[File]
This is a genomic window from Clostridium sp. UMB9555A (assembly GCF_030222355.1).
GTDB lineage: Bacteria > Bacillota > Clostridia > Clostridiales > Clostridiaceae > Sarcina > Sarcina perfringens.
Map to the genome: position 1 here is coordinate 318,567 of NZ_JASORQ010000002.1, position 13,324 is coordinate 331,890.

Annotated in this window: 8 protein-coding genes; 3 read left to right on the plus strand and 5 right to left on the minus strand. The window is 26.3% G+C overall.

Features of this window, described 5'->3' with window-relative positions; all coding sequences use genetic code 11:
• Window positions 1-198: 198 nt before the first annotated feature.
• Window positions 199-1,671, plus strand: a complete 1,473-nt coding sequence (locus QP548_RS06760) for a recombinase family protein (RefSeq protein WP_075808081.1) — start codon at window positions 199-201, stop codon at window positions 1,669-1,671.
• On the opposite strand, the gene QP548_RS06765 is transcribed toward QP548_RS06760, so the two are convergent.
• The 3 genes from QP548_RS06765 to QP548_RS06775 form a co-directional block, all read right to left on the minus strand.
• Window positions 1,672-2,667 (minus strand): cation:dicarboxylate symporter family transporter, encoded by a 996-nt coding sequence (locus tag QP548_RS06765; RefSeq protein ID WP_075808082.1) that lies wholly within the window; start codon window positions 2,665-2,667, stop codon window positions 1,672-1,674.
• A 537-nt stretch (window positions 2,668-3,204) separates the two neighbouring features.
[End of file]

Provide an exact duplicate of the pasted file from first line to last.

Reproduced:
This is a genomic window from Clostridium sp. UMB9555A (assembly GCF_030222355.1).
GTDB lineage: Bacteria > Bacillota > Clostridia > Clostridiales > Clostridiaceae > Sarcina > Sarcina perfringens.
Map to the genome: position 1 here is coordinate 318,567 of NZ_JASORQ010000002.1, position 13,324 is coordinate 331,890.

Annotated in this window: 8 protein-coding genes; 3 read left to right on the plus strand and 5 right to left on the minus strand. The window is 26.3% G+C overall.

Features of this window, described 5'->3' with window-relative positions; all coding sequences use genetic code 11:
• Window positions 1-198: 198 nt before the first annotated feature.
• Window positions 199-1,671, plus strand: a complete 1,473-nt coding sequence (locus QP548_RS06760) for a recombinase family protein (RefSeq protein WP_075808081.1) — start codon at window positions 199-201, stop codon at window positions 1,669-1,671.
• On the opposite strand, the gene QP548_RS06765 is transcribed toward QP548_RS06760, so the two are convergent.
• The 3 genes from QP548_RS06765 to QP548_RS06775 form a co-directional block, all read right to left on the minus strand.
• Window positions 1,672-2,667 (minus strand): cation:dicarboxylate symporter family transporter, encoded by a 996-nt coding sequence (locus tag QP548_RS06765; RefSeq protein ID WP_075808082.1) that lies wholly within the window; start codon window positions 2,665-2,667, stop codon window positions 1,672-1,674.
• A 537-nt stretch (window positions 2,668-3,204) separates the two neighbouring features.